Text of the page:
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Sniffing and Decoding NRF24L01+ and Bluetooth LE Packets For Under $30 46

An anonymous reader writes "I was able to decode NRF24L01+ and Bluetooth Low Energy protocols using RTL-SDR. As far as I can see, this is the first time NRF24L01+ is being decoded, especially considering the low entry price for the hardware. Given the extreme popularity of this transceiver, we are likely to see a wave of hackers attacking the security of many wireless gadgets, and they are likely to succeed as security is usually the last priority for hardware designers of such cheap gadgets. A lot of work has been done to decode bluetooth using dedicated hardware, and I am sure this software can be adapted to output the right format as input to existing Bluetooth decoders such as Wireshark."
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Sniffing and Decoding NRF24L01+ and Bluetooth LE Packets For Under $30

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  • RTFA, everyone... (Score:5, Informative)

    by Shoten ( 260439 ) on Tuesday January 21, 2014 @02:19PM (#46027527)

    He isn't decrypting the traffic; he's just able to pull the raw packets from the air and express then, still encrypted, as data. And for BTLE, he isn't even able to do that, as he can't manage the frequency agility. So he isn't even seeing the encrypted data, just the BT advertisements...which you can already do with a variety of tools (bluetoothscan, bluelog, etc.) and a cheap BT dongle with greater range than the setup he has put together.

    It's a clever kluge for capturing and reading 2.4 GHz traffic with a sub-2.2 GHz device on the cheap but it's not really meaningful from a security perspective.

  • by mpeg4codec ( 581587 ) * on Tuesday January 21, 2014 @03:22PM (#46028289) Homepage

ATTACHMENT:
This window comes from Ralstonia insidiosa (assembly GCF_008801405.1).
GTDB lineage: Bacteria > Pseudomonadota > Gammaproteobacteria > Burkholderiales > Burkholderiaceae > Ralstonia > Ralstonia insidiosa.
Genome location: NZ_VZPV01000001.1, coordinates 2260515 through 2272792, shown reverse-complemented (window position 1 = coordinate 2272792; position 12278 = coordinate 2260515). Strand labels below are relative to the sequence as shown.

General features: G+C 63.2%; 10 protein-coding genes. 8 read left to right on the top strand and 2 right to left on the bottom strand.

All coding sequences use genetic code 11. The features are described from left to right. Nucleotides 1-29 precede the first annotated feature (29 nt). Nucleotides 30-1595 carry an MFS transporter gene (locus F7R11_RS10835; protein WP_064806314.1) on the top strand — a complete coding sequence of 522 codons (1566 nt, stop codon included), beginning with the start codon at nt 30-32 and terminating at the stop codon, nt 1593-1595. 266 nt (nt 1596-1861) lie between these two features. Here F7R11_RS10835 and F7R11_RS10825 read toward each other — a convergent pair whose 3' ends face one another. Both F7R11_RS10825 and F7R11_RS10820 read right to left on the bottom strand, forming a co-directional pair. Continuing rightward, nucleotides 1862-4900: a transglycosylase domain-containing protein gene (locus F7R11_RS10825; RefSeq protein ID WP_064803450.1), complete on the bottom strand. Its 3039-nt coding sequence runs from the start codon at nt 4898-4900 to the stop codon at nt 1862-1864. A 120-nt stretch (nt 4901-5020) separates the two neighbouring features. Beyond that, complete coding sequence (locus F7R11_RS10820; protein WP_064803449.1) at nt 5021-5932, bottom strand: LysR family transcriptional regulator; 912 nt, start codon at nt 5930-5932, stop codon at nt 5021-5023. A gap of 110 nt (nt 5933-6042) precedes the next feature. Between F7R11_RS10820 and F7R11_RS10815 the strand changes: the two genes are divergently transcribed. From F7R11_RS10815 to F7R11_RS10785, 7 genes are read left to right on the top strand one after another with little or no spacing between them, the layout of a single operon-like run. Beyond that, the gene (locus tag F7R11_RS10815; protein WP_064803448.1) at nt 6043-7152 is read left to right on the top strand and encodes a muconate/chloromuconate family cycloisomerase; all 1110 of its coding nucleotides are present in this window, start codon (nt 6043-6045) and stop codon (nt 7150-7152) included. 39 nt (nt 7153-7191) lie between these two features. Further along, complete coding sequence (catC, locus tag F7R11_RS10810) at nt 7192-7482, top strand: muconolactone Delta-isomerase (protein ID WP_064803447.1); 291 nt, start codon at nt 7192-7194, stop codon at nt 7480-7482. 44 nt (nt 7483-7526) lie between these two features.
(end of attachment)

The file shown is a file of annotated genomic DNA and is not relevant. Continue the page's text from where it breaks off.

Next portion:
Hi, I'm a Bluetooth Security researcher []. My primary focus is on BLE for which I built a highly robust sniffer on the Ubertooth platform []. I have experience in other aspects of Bluetooth.

    TL;DR: Classic Bluetooth is very secure, BLE is secure under some circumstances. Even if you leave your Bluetooth on in discoverable mode, there isn't much an attacker can do to harm you barring bugs in your Bluetooth stack.

    Bluetooth is a well-designed protocol stack that takes security seriously in its design. Implementation quality (and bugs therein) varies from stack to stack. It's always a good idea to disable Bluetooth if you aren't using it, as is the case with any other remotely accessible feature.

    Classic Bluetooth has used Secure Simple Pairing (SSP) since 2.1 in 2007. This pairing mechanism is based on ECDH to provide perfect forward secrecy and is highly secure. There was one weakness discovered in the numeric entry pin mode [] in 2008 by Andrew Lindell. This mode is not commonly used in older devices and more recent devices do not implement it. It's effectively impossible for an attacker to sniff any data sent over Bluetooth with SSP.

    BLE has major weaknesses in its pairing protocol that I spoke about at BlackHat USA 2013 [] and other venues. For the most recent video see my presentation at USENIX WOOT 13 [].

    In BLE, a passive eavesdropper who is present during pairing can recover the secret key used to encrypt all communications. This effectively makes the security worthless. However, if the attacker is not present during pairing then the encryption is very effective. It uses AES-CCM and doesn't have any major flaws in the design. AES-CCM is used in WPA2-AES; it's well-established and has no major shortcomings.

    Finally, some Bluetooth stack implementations have bugs. I've found remote bugs in one major vendor's stack.

COMPASS [for the CDC-6000 series] is the sort of assembler one expects from a corporation whose president codes in octal. -- J.N. Gray